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Old Oct 24, 2010, 8:25 PM   #81
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... It's strange, because people say the 1.2/1.4 is a "low light" lens, but it sounds like just about the only thing you can do with that aperture in low light is take pictures of paintings or other shallow objects -- or if you want the mysterious effect of a part of someone's face coming out of the darkness.
They are excellent low-light lenses. They are also very good portrait lenses. But what you want is a low-light portrait lens. A large aperture is going to get you a shallow depth of field, but with a 50/1.4 wide open, the subject must be 9 feet away for you to get a 6 inch DoF (about the distance from the tip of a person's nose to the time of their ear.)

If you want to get low-light shots, get a large aperture lens. If you want to take head shots, get a medium telephoto. If you want to do both, get the 85/1.8 that shoturtle mentioned. But you'll still need to stop down to get a good head shot. Either that or be 13 feet away.
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Old Oct 24, 2010, 8:26 PM   #82
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yeah, is pretty inexpensive 90-95 dollars. Not a huge investment.
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Old Oct 24, 2010, 8:39 PM   #83
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They are excellent low-light lenses. They are also very good portrait lenses. But what you want is a low-light portrait lens. A large aperture is going to get you a shallow depth of field, but with a 50/1.4 wide open, the subject must be 9 feet away for you to get a 6 inch DoF (about the distance from the tip of a person's nose to the time of their ear.)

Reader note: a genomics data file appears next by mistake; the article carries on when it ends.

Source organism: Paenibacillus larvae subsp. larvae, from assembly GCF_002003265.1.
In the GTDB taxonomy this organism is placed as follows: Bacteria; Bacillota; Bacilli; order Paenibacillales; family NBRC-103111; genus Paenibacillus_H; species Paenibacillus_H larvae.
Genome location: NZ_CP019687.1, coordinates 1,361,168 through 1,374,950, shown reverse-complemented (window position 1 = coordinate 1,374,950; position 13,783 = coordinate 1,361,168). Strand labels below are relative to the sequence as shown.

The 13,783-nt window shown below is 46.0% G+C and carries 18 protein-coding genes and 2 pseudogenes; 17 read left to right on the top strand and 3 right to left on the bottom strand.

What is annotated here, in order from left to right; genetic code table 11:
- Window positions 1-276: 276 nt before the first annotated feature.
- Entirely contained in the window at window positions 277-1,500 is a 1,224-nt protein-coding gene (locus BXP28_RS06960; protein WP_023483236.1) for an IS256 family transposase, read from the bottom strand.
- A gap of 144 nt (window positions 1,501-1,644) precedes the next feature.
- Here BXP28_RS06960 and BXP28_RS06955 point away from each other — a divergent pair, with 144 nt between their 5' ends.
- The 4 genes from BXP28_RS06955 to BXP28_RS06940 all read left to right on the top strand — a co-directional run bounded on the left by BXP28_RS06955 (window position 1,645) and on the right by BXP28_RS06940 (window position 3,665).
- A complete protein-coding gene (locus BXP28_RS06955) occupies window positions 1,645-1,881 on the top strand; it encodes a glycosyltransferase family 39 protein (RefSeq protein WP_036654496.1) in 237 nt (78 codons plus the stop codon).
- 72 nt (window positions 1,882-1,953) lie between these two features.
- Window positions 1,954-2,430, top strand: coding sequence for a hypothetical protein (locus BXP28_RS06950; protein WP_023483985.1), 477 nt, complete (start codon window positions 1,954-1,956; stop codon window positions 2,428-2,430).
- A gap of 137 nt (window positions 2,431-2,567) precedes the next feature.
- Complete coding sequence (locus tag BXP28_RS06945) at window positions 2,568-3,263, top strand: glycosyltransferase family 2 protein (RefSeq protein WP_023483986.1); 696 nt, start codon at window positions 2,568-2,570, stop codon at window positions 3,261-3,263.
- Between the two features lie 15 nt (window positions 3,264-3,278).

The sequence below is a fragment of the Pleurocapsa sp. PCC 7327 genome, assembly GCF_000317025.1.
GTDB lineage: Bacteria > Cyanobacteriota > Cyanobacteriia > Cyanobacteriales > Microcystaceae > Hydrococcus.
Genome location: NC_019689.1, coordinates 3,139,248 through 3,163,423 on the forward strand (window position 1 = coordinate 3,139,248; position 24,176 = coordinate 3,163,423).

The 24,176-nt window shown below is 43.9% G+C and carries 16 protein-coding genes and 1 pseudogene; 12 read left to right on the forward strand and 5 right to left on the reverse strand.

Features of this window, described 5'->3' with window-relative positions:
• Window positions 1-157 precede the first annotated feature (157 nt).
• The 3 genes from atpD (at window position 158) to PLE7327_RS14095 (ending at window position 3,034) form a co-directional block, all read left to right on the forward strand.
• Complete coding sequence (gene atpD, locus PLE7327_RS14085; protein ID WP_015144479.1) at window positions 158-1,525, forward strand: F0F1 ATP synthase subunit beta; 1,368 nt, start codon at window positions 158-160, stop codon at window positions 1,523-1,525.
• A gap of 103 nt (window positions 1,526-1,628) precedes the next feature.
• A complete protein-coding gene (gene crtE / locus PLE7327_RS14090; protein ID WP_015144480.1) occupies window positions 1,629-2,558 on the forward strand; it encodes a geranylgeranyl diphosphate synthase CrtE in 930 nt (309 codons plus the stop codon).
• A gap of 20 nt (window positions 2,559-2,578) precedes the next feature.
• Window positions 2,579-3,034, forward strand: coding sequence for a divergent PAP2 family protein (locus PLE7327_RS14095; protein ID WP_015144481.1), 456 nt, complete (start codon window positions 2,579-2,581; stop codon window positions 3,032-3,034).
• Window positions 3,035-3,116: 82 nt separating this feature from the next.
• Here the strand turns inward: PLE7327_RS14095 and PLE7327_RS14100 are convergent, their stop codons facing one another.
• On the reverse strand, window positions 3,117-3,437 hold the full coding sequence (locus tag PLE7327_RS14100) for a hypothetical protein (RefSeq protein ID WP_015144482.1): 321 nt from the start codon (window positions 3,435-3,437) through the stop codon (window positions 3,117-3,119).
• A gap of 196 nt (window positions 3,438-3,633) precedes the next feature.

If you want to get low-light shots, get a large aperture lens. If you want to take head shots, get a medium telephoto. If you want to do both, get the 85/1.8 that shoturtle mentioned. But you'll still need to stop down to get a good head shot. Either that or be 13 feet away.
OK, just so I'm clear: In addition to shallow subjects, an aperture wider than 1.8 is useful in low light primarily for taking pictures from a distance of four yards away or more. Is that right? For example, a scene at late dusk of villagers milling about at a distance of 30 feet away -- for this I would want the widest aperture possible?

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Old Oct 25, 2010, 1:43 AM   #84
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Very shallow DOF in a portrait can be pleasing, and sometimes (even usually) in those situations sharpness is absolutely not important. But a 50mm lens is not a headshot lens, even for head and shoulders you need to be fairly close in.

Absolutely the best thing about ultra-fast lenses is shooting in the latter circumstance you mention. But of course for that once again I would want a wider angle.

I'm with Tcav on this one, go for the Tamron 60mm Macro. Are you serious about using a filter mounted add-on for your Macro shots? Why not a bit of tape and the bottom of a soft-drink bottle?

Also, honestly I am finding it weird that you are going all that way and to amazing surroundings and you will be mostly doing headshot portraits. I would definitely be working at a wider angle.
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Old Oct 25, 2010, 1:52 AM   #85
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yes with the 85mm you will need to stop down to 2.8 ro 3.5 for a head shot if you are close. At 1.8 the dof will be a problem getting the whole face infocus.